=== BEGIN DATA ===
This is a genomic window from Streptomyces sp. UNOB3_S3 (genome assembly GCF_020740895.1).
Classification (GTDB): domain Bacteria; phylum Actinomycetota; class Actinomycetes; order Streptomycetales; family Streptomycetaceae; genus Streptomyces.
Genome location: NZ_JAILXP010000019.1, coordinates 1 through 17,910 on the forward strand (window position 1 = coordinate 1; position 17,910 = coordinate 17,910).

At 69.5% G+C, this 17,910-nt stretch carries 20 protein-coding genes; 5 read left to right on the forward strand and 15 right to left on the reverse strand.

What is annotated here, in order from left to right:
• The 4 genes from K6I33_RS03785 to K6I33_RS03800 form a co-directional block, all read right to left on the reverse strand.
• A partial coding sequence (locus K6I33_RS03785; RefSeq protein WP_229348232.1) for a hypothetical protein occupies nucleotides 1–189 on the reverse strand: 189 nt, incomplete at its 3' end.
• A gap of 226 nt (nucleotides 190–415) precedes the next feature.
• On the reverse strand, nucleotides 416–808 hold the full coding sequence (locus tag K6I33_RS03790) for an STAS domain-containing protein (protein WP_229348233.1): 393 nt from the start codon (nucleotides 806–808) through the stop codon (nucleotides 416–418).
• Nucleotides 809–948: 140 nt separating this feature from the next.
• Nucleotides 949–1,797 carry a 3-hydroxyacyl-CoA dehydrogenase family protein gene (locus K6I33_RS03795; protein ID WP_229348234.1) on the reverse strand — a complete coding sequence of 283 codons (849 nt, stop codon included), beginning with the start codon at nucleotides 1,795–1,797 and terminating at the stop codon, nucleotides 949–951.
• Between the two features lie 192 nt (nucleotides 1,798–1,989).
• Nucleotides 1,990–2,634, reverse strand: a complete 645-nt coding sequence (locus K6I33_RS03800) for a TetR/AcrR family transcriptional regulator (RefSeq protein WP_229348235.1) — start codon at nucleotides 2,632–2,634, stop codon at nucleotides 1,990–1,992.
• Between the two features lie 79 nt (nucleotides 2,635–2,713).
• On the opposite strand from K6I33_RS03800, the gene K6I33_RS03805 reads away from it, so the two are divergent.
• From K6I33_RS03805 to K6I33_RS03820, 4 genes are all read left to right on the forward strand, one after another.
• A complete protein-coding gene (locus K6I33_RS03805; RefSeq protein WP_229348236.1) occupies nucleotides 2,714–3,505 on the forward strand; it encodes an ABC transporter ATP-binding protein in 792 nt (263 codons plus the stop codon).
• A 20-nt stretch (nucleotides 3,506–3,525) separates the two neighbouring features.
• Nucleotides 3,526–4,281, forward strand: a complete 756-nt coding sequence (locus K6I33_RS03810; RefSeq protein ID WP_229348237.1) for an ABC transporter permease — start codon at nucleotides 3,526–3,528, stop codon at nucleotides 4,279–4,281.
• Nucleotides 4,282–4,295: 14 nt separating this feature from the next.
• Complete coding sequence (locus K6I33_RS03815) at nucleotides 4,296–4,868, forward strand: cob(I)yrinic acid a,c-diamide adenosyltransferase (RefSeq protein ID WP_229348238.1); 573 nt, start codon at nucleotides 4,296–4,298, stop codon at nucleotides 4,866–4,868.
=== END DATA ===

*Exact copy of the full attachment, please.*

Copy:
This is a genomic window from Streptomyces sp. UNOB3_S3 (genome assembly GCF_020740895.1).
Classification (GTDB): domain Bacteria; phylum Actinomycetota; class Actinomycetes; order Streptomycetales; family Streptomycetaceae; genus Streptomyces.
Genome location: NZ_JAILXP010000019.1, coordinates 1 through 17,910 on the forward strand (window position 1 = coordinate 1; position 17,910 = coordinate 17,910).

At 69.5% G+C, this 17,910-nt stretch carries 20 protein-coding genes; 5 read left to right on the forward strand and 15 right to left on the reverse strand.

What is annotated here, in order from left to right:
• The 4 genes from K6I33_RS03785 to K6I33_RS03800 form a co-directional block, all read right to left on the reverse strand.
• A partial coding sequence (locus K6I33_RS03785; RefSeq protein WP_229348232.1) for a hypothetical protein occupies nucleotides 1–189 on the reverse strand: 189 nt, incomplete at its 3' end.
• A gap of 226 nt (nucleotides 190–415) precedes the next feature.
• On the reverse strand, nucleotides 416–808 hold the full coding sequence (locus tag K6I33_RS03790) for an STAS domain-containing protein (protein WP_229348233.1): 393 nt from the start codon (nucleotides 806–808) through the stop codon (nucleotides 416–418).
• Nucleotides 809–948: 140 nt separating this feature from the next.
• Nucleotides 949–1,797 carry a 3-hydroxyacyl-CoA dehydrogenase family protein gene (locus K6I33_RS03795; protein ID WP_229348234.1) on the reverse strand — a complete coding sequence of 283 codons (849 nt, stop codon included), beginning with the start codon at nucleotides 1,795–1,797 and terminating at the stop codon, nucleotides 949–951.
• Between the two features lie 192 nt (nucleotides 1,798–1,989).
• Nucleotides 1,990–2,634, reverse strand: a complete 645-nt coding sequence (locus K6I33_RS03800) for a TetR/AcrR family transcriptional regulator (RefSeq protein WP_229348235.1) — start codon at nucleotides 2,632–2,634, stop codon at nucleotides 1,990–1,992.
• Between the two features lie 79 nt (nucleotides 2,635–2,713).
• On the opposite strand from K6I33_RS03800, the gene K6I33_RS03805 reads away from it, so the two are divergent.
• From K6I33_RS03805 to K6I33_RS03820, 4 genes are all read left to right on the forward strand, one after another.
• A complete protein-coding gene (locus K6I33_RS03805; RefSeq protein WP_229348236.1) occupies nucleotides 2,714–3,505 on the forward strand; it encodes an ABC transporter ATP-binding protein in 792 nt (263 codons plus the stop codon).
• A 20-nt stretch (nucleotides 3,506–3,525) separates the two neighbouring features.
• Nucleotides 3,526–4,281, forward strand: a complete 756-nt coding sequence (locus K6I33_RS03810; RefSeq protein ID WP_229348237.1) for an ABC transporter permease — start codon at nucleotides 3,526–3,528, stop codon at nucleotides 4,279–4,281.
• Nucleotides 4,282–4,295: 14 nt separating this feature from the next.
• Complete coding sequence (locus K6I33_RS03815) at nucleotides 4,296–4,868, forward strand: cob(I)yrinic acid a,c-diamide adenosyltransferase (RefSeq protein ID WP_229348238.1); 573 nt, start codon at nucleotides 4,296–4,298, stop codon at nucleotides 4,866–4,868.